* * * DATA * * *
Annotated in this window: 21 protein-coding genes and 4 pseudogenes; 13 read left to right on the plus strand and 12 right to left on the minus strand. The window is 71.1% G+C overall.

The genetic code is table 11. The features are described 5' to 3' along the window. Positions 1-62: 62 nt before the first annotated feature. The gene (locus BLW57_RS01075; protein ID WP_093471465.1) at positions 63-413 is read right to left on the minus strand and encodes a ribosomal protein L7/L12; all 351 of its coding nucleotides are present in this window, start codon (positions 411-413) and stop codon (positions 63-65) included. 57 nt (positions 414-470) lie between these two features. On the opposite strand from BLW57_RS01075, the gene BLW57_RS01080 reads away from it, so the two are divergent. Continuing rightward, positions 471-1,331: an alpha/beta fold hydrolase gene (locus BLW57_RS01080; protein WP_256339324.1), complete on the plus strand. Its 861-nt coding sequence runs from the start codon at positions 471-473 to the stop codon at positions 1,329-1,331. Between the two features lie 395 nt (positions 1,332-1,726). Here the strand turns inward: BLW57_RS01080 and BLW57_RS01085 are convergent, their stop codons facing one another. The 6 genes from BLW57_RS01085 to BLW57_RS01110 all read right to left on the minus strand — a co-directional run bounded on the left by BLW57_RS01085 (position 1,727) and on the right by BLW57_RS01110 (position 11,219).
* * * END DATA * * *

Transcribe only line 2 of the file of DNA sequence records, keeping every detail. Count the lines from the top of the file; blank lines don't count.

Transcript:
The genetic code is table 11. The features are described 5' to 3' along the window. Positions 1-62: 62 nt before the first annotated feature. The gene (locus BLW57_RS01075; protein ID WP_093471465.1) at positions 63-413 is read right to left on the minus strand and encodes a ribosomal protein L7/L12; all 351 of its coding nucleotides are present in this window, start codon (positions 411-413) and stop codon (positions 63-65) included. 57 nt (positions 414-470) lie between these two features. On the opposite strand from BLW57_RS01075, the gene BLW57_RS01080 reads away from it, so the two are divergent. Continuing rightward, positions 471-1,331: an alpha/beta fold hydrolase gene (locus BLW57_RS01080; protein WP_256339324.1), complete on the plus strand. Its 861-nt coding sequence runs from the start codon at positions 471-473 to the stop codon at positions 1,329-1,331. Between the two features lie 395 nt (positions 1,332-1,726). Here the strand turns inward: BLW57_RS01080 and BLW57_RS01085 are convergent, their stop codons facing one another. The 6 genes from BLW57_RS01085 to BLW57_RS01110 all read right to left on the minus strand — a co-directional run bounded on the left by BLW57_RS01085 (position 1,727) and on the right by BLW57_RS01110 (position 11,219).